Ombra was owned by Baron Von Schroeder appears in a supplement to Yachting World, December 1902. The designer: GL Watson, the builder D&W Henderson. She’s described as a steel twin screw schooner, with a Thames measurement of : 267 tons, and 140 by 20.1 by 12.5ft. Photo Kirk & Sons, Cowes.
Vista was owned by Mr WS Hunter, and appears in a supplement to Yachting World, May 1905. She was designed and built by W White & Sons, and is described as a composite screw schooner of 95 tons Thames measurement, and 98.4 by 14.6 by 7.7ft. Photo by West of Southsea. She has a fleur de lis at the forepeak, what appears to be a Royal Yacht Club pennant on the mizzen, and a White Ensign on the jackstaff. Under the bowsprit a full rigged ship can be seen in the distance.
Mirage owned by the Marquis of Ormonde, of the Royal Yacht Squadron. She appears in a supplement to Yachting World no.5, Vol 1, 1894. The image is a Photomezzotype by The London Stereoscopic Co. from a photo by W Kirk of Cowes. Jeff remarks that it is one of the earliest photos in his collection – some of the others are too badly foxed or undated. Note two other sailing yachts moored behind.
Erin as she was when she set out to cross the Atlantic. The image is a Photomezzotype from the Yachting World, thinks Jeff. The shot dates from the mid-1890s, but there is no other information. The ‘lights’ are white dots added to the image by hand, as are the letters ‘ERIN’ between the masts.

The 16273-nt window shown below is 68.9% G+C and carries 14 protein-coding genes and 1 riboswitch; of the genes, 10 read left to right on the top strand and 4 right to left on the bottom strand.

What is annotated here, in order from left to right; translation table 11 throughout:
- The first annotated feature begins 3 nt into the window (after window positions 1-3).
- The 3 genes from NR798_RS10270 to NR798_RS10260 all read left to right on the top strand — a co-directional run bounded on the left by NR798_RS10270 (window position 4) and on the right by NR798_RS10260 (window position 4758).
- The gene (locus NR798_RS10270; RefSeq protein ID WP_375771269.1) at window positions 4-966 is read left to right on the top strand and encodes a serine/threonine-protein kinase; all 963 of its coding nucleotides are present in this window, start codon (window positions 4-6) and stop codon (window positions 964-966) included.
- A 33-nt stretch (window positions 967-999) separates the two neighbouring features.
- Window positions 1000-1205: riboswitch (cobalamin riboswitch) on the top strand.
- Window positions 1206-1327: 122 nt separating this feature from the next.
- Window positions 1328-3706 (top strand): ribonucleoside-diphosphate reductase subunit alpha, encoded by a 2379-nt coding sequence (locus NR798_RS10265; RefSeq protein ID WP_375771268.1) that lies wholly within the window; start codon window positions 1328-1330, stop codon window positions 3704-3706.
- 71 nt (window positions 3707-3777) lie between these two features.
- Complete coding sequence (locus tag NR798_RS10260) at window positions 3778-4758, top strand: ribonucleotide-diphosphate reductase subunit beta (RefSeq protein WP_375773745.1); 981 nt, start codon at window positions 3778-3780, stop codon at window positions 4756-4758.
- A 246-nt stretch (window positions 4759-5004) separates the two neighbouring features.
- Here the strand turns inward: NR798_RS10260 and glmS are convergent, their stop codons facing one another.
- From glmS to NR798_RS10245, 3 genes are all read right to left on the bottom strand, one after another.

La Belle Sauvage appears in a supplement to Yachting World, January 1902. The photo is by Beken of Cowes. 1902 was the year of the Coronation Regatta. Note all sails are stowed in covers and the tropical awnings have been rigged.
Sabrina, Thames measurement 513 tons. She appears in a supplement to Yachting World, August 1899. Photo by Kirk of Cowes.
Oimara, 202 tons, as shown in a supplement to Yachting World, January 1903. Photo by Adamson, Rothesay. Jeff comments that there are canvas screens on the bridge, and that although she is under way she has gangplank rigged. Also notice the figurehead.
Shemara, pictured in a supplement to Yachting World, February 1900. Photo by Debenham, Cowes.
Vanduara, 450 tons, owned by Mr Stewart Clark. The photo comes from a supplement to Yachting World October 1894. It is a badly foxed Photomezzotype, but shows a female figurehead, and, Jeff thinks, a small un-rigged keelboat yacht in davits aft on the staboard side.
Paulina from a supplement to Yachting World published in May 1900. Photo by Kirk & Sons, Cowes.
Nirvana, owned by the Countess de Bearn, shown in a supplement to Yachting World February 1904. Photo by Robertson of Gourock. Jeff says there is a tricolor on the jackstaff, the figurehead seems a bird, and there is a crewman walking a boom rigged with a rope ladder to the dinghy.
Surf, 489 tons, as shown in a supplement the Yachting World, in November 1899. Photo by Debenham of Cowes.
Tuscarora shown in a supplement to Yachting World, February 1902. Photo Beken of Cowes. There’s a rope ladder over stern, and boats appear to be being prepared for launching.
The steel screw steamer Titania appeared in a supplement to Yachting World published in April 1905. She was designed and built by Day, Summers and Co and owned by Mr S. Taylor Chadwick. She was of 138 tons Thames Measurement, and measured 116.5 by 16.1 by 10.1ft. The photo is by Kirk of Cowes.
Researching the fate of these craft, Jeff found that the steam yacht Hiawatha – not pictured in this post – was acquired by the Royal Navy, which renamed her HMS Undine. She served at Sheerness and as flagship to the Commander-in-Chief of the Nore Fleet.
Thanks for the shots and information Jeff!